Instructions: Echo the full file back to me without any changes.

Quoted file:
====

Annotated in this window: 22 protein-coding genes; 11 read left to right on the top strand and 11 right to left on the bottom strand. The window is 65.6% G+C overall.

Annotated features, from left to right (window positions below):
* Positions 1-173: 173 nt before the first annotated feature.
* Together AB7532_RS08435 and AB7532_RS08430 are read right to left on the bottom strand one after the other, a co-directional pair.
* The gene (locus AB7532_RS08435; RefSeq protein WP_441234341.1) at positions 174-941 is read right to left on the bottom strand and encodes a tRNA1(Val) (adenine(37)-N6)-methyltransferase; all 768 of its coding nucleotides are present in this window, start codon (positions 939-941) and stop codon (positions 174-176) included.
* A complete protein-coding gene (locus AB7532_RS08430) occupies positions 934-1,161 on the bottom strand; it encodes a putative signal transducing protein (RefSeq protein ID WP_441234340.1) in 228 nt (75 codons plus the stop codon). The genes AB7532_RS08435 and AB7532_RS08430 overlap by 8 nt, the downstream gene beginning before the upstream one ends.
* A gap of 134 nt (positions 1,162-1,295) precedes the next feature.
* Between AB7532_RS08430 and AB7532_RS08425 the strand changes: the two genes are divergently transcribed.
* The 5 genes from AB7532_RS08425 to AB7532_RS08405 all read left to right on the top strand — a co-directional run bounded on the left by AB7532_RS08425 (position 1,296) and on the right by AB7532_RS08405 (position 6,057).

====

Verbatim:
Annotated in this window: 22 protein-coding genes; 11 read left to right on the top strand and 11 right to left on the bottom strand. The window is 65.6% G+C overall.

Annotated features, from left to right (window positions below):
* Positions 1-173: 173 nt before the first annotated feature.
* Together AB7532_RS08435 and AB7532_RS08430 are read right to left on the bottom strand one after the other, a co-directional pair.
* The gene (locus AB7532_RS08435; RefSeq protein WP_441234341.1) at positions 174-941 is read right to left on the bottom strand and encodes a tRNA1(Val) (adenine(37)-N6)-methyltransferase; all 768 of its coding nucleotides are present in this window, start codon (positions 939-941) and stop codon (positions 174-176) included.
* A complete protein-coding gene (locus AB7532_RS08430) occupies positions 934-1,161 on the bottom strand; it encodes a putative signal transducing protein (RefSeq protein ID WP_441234340.1) in 228 nt (75 codons plus the stop codon). The genes AB7532_RS08435 and AB7532_RS08430 overlap by 8 nt, the downstream gene beginning before the upstream one ends.
* A gap of 134 nt (positions 1,162-1,295) precedes the next feature.
* Between AB7532_RS08430 and AB7532_RS08425 the strand changes: the two genes are divergently transcribed.
* The 5 genes from AB7532_RS08425 to AB7532_RS08405 all read left to right on the top strand — a co-directional run bounded on the left by AB7532_RS08425 (position 1,296) and on the right by AB7532_RS08405 (position 6,057).